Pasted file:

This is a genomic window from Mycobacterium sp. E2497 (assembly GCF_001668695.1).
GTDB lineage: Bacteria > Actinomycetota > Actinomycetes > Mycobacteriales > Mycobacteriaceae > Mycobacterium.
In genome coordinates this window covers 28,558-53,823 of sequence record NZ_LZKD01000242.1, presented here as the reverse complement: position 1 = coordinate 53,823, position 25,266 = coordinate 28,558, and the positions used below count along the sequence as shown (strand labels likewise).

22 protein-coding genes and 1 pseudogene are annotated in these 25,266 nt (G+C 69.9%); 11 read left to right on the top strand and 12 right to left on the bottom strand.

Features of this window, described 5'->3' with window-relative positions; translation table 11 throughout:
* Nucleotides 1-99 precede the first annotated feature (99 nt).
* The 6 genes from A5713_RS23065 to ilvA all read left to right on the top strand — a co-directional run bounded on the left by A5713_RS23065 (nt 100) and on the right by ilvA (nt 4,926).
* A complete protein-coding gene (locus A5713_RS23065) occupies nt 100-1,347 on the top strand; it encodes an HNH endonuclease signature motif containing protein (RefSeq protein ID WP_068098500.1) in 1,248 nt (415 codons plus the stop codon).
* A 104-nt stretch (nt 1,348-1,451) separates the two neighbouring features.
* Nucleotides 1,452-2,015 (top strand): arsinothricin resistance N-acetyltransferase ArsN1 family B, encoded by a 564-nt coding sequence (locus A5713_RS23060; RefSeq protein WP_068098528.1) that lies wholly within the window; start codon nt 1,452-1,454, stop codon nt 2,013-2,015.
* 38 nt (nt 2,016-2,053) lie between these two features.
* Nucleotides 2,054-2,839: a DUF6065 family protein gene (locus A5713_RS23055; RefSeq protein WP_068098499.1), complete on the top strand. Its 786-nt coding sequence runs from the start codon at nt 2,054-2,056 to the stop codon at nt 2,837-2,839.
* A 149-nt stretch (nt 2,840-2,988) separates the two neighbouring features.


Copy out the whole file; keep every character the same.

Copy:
This is a genomic window from Mycobacterium sp. E2497 (assembly GCF_001668695.1).
GTDB lineage: Bacteria > Actinomycetota > Actinomycetes > Mycobacteriales > Mycobacteriaceae > Mycobacterium.
In genome coordinates this window covers 28,558-53,823 of sequence record NZ_LZKD01000242.1, presented here as the reverse complement: position 1 = coordinate 53,823, position 25,266 = coordinate 28,558, and the positions used below count along the sequence as shown (strand labels likewise).

22 protein-coding genes and 1 pseudogene are annotated in these 25,266 nt (G+C 69.9%); 11 read left to right on the top strand and 12 right to left on the bottom strand.

Features of this window, described 5'->3' with window-relative positions; translation table 11 throughout:
* Nucleotides 1-99 precede the first annotated feature (99 nt).
* The 6 genes from A5713_RS23065 to ilvA all read left to right on the top strand — a co-directional run bounded on the left by A5713_RS23065 (nt 100) and on the right by ilvA (nt 4,926).
* A complete protein-coding gene (locus A5713_RS23065) occupies nt 100-1,347 on the top strand; it encodes an HNH endonuclease signature motif containing protein (RefSeq protein ID WP_068098500.1) in 1,248 nt (415 codons plus the stop codon).
* A 104-nt stretch (nt 1,348-1,451) separates the two neighbouring features.
* Nucleotides 1,452-2,015 (top strand): arsinothricin resistance N-acetyltransferase ArsN1 family B, encoded by a 564-nt coding sequence (locus A5713_RS23060; RefSeq protein WP_068098528.1) that lies wholly within the window; start codon nt 1,452-1,454, stop codon nt 2,013-2,015.
* 38 nt (nt 2,016-2,053) lie between these two features.
* Nucleotides 2,054-2,839: a DUF6065 family protein gene (locus A5713_RS23055; RefSeq protein WP_068098499.1), complete on the top strand. Its 786-nt coding sequence runs from the start codon at nt 2,054-2,056 to the stop codon at nt 2,837-2,839.
* A 149-nt stretch (nt 2,840-2,988) separates the two neighbouring features.